A car bomb in central Istanbul has killed at least 11 people and injured dozens more.

The explosion struck during the morning rush hour and targeted a police bus, The Associated Press reports.

"The police bus was flipped over by the force of the blast, which also damaged nearby buildings, including a closed hotel whose entrance appeared gutted and windows were blown out," the wire service writes. "The blast also shattered windows at a famous 16th-century Ottoman mosque, Sehzadebasi, wrecked several cars and forced the cancellation of some exams at nearby Istanbul University."

Istanbul's mayor says seven police officers and four civilians died in the attack, and 36 people were injured, says Dalia Mortada, reporting for NPR from Istanbul.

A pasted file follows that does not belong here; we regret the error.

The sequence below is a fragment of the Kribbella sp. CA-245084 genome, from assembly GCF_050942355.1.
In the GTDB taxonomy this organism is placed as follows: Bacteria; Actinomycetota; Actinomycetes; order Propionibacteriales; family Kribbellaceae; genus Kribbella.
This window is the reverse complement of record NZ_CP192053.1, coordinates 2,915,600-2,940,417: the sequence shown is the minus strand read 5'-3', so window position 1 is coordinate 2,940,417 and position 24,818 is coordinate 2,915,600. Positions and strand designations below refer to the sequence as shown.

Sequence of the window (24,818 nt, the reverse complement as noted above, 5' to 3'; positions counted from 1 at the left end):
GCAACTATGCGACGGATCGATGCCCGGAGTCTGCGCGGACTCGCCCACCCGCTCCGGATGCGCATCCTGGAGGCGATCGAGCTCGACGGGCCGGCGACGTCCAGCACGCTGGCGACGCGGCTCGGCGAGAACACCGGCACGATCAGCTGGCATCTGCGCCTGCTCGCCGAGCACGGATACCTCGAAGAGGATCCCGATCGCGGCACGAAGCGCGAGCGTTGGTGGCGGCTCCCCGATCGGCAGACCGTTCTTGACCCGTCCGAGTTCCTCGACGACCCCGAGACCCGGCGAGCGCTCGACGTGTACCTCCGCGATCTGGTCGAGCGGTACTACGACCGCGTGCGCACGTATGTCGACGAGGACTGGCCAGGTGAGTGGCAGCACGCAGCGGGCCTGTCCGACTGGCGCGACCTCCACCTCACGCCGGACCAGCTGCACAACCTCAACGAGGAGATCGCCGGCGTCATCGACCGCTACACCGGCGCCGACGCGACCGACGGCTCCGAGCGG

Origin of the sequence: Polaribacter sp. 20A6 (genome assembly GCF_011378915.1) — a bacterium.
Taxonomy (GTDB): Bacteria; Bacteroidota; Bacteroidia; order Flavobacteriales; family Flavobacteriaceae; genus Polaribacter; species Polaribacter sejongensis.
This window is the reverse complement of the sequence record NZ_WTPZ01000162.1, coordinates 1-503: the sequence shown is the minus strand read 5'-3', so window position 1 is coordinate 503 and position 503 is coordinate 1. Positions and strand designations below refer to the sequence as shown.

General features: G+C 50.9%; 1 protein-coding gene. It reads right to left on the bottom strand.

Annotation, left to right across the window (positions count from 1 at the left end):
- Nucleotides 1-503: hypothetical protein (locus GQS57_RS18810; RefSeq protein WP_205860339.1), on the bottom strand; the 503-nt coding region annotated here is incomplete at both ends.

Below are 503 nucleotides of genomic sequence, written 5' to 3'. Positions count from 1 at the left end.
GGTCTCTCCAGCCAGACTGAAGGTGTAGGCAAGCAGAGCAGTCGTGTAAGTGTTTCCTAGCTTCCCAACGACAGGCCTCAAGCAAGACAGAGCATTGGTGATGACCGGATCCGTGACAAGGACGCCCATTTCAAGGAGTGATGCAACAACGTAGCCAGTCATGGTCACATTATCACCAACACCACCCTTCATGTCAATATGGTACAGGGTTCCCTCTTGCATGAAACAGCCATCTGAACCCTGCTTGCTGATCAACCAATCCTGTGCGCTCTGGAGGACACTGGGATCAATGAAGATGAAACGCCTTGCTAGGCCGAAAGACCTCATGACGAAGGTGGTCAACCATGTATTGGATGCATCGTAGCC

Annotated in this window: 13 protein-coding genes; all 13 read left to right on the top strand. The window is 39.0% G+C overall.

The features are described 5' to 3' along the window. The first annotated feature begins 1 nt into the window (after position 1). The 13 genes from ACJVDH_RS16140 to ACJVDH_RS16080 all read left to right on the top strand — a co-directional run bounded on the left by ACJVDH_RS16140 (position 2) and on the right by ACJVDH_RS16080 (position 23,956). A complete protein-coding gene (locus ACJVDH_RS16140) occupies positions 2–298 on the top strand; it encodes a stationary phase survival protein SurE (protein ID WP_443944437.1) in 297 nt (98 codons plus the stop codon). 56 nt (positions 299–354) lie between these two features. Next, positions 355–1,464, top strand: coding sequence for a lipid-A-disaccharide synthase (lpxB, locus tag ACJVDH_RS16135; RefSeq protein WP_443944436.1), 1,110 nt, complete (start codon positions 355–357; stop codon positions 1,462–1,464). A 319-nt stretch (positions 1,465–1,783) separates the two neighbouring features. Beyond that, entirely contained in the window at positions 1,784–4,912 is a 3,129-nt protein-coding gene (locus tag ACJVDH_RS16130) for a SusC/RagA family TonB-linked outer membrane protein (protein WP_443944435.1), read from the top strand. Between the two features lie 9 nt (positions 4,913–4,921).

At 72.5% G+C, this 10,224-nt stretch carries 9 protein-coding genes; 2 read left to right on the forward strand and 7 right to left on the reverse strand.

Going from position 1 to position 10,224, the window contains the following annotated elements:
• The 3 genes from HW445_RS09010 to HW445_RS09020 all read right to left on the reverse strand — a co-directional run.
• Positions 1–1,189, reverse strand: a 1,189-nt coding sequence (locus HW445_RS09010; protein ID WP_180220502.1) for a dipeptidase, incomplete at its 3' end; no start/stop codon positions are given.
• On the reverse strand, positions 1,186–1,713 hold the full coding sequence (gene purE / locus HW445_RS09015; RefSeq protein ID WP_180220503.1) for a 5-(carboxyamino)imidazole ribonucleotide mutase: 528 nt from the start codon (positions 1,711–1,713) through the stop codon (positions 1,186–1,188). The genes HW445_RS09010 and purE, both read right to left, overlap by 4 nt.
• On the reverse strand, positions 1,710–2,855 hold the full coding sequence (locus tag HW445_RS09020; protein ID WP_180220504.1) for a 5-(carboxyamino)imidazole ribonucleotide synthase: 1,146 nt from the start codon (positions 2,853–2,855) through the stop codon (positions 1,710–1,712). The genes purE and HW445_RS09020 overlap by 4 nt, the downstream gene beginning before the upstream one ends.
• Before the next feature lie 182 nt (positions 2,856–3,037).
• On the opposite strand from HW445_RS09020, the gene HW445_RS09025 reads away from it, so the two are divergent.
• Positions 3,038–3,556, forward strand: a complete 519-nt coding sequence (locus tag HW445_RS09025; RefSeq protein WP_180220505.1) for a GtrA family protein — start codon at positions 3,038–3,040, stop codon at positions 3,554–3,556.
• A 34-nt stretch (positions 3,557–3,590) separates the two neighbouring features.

She says the explosives were detonated remotely, according to Turkish officials.

"This is the third bomb attack in Istanbul this year," Dalia reports. "Such attacks were once a rarity in the city, but as Turkey continues its offensive against the PKK [the Kurdistan Worker's Party] and with the ongoing conflict in Syria to Turkey's south, violence has spilled into Turkey's major cities."

A "fragile peace process" between the PKK and the Turkish government dissolved in July, the AP notes. Turkey and the U.S. call the PKK a terrorist group; Turkish leaders have held Kurdish militants responsible for deadly bomb attacks in Turkey's capital, Ankara.

Meanwhile, the Islamic State has also been linked to deadly blasts in Turkey, including attacks in Istanbul this year.

Turkey is battling ISIS in Syria, along with a U.S.-led coalition. Kurdish fighters are also confronting the Islamic State in the region. One key Kurdish force, the YPG, is identified as a terrorist group by Turkey, but an ally by the U.S., causing some diplomatic tensions.

No group immediately claimed responsibility for Tuesday's attack, the AP says.

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